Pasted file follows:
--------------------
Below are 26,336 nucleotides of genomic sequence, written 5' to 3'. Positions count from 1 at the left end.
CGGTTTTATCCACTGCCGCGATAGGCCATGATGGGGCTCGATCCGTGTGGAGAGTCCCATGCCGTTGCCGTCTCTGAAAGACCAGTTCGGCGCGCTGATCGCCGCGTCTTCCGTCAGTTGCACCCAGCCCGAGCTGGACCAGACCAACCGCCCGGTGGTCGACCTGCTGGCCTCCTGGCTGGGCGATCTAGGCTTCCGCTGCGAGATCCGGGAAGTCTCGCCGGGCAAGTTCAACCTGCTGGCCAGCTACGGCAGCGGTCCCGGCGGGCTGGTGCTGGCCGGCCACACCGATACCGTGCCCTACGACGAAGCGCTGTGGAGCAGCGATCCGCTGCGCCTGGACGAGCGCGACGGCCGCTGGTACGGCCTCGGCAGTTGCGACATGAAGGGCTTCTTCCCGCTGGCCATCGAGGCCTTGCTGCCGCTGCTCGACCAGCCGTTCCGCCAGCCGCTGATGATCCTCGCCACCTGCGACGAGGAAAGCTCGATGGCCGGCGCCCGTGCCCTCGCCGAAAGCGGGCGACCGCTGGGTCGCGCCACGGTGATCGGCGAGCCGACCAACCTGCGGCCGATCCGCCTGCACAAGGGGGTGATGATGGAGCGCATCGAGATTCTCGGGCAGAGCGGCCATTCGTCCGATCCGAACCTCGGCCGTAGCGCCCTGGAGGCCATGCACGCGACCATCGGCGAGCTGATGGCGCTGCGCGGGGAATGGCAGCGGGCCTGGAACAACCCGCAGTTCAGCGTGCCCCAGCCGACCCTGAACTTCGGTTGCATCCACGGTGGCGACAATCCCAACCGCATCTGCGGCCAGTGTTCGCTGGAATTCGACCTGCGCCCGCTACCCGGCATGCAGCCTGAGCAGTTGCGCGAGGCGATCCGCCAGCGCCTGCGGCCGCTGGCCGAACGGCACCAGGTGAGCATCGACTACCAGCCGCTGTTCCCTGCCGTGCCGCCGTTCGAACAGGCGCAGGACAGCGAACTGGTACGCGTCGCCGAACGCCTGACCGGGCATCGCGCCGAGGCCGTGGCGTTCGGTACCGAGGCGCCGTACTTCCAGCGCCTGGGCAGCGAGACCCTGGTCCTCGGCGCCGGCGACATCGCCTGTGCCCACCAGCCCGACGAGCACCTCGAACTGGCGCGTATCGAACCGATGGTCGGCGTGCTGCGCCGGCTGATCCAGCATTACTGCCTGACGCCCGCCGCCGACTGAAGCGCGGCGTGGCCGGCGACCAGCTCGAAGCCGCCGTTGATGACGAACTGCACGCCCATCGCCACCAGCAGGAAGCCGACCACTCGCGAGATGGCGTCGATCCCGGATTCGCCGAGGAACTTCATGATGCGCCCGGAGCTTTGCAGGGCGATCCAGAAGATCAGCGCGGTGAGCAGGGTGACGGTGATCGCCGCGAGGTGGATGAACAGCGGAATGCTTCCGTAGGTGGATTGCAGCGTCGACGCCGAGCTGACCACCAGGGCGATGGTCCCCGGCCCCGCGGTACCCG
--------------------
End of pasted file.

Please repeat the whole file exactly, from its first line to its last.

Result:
Below are 26,336 nucleotides of genomic sequence, written 5' to 3'. Positions count from 1 at the left end.
CGGTTTTATCCACTGCCGCGATAGGCCATGATGGGGCTCGATCCGTGTGGAGAGTCCCATGCCGTTGCCGTCTCTGAAAGACCAGTTCGGCGCGCTGATCGCCGCGTCTTCCGTCAGTTGCACCCAGCCCGAGCTGGACCAGACCAACCGCCCGGTGGTCGACCTGCTGGCCTCCTGGCTGGGCGATCTAGGCTTCCGCTGCGAGATCCGGGAAGTCTCGCCGGGCAAGTTCAACCTGCTGGCCAGCTACGGCAGCGGTCCCGGCGGGCTGGTGCTGGCCGGCCACACCGATACCGTGCCCTACGACGAAGCGCTGTGGAGCAGCGATCCGCTGCGCCTGGACGAGCGCGACGGCCGCTGGTACGGCCTCGGCAGTTGCGACATGAAGGGCTTCTTCCCGCTGGCCATCGAGGCCTTGCTGCCGCTGCTCGACCAGCCGTTCCGCCAGCCGCTGATGATCCTCGCCACCTGCGACGAGGAAAGCTCGATGGCCGGCGCCCGTGCCCTCGCCGAAAGCGGGCGACCGCTGGGTCGCGCCACGGTGATCGGCGAGCCGACCAACCTGCGGCCGATCCGCCTGCACAAGGGGGTGATGATGGAGCGCATCGAGATTCTCGGGCAGAGCGGCCATTCGTCCGATCCGAACCTCGGCCGTAGCGCCCTGGAGGCCATGCACGCGACCATCGGCGAGCTGATGGCGCTGCGCGGGGAATGGCAGCGGGCCTGGAACAACCCGCAGTTCAGCGTGCCCCAGCCGACCCTGAACTTCGGTTGCATCCACGGTGGCGACAATCCCAACCGCATCTGCGGCCAGTGTTCGCTGGAATTCGACCTGCGCCCGCTACCCGGCATGCAGCCTGAGCAGTTGCGCGAGGCGATCCGCCAGCGCCTGCGGCCGCTGGCCGAACGGCACCAGGTGAGCATCGACTACCAGCCGCTGTTCCCTGCCGTGCCGCCGTTCGAACAGGCGCAGGACAGCGAACTGGTACGCGTCGCCGAACGCCTGACCGGGCATCGCGCCGAGGCCGTGGCGTTCGGTACCGAGGCGCCGTACTTCCAGCGCCTGGGCAGCGAGACCCTGGTCCTCGGCGCCGGCGACATCGCCTGTGCCCACCAGCCCGACGAGCACCTCGAACTGGCGCGTATCGAACCGATGGTCGGCGTGCTGCGCCGGCTGATCCAGCATTACTGCCTGACGCCCGCCGCCGACTGAAGCGCGGCGTGGCCGGCGACCAGCTCGAAGCCGCCGTTGATGACGAACTGCACGCCCATCGCCACCAGCAGGAAGCCGACCACTCGCGAGATGGCGTCGATCCCGGATTCGCCGAGGAACTTCATGATGCGCCCGGAGCTTTGCAGGGCGATCCAGAAGATCAGCGCGGTGAGCAGGGTGACGGTGATCGCCGCGAGGTGGATGAACAGCGGAATGCTTCCGTAGGTGGATTGCAGCGTCGACGCCGAGCTGACCACCAGGGCGATGGTCCCCGGCCCCGCGGTACCCG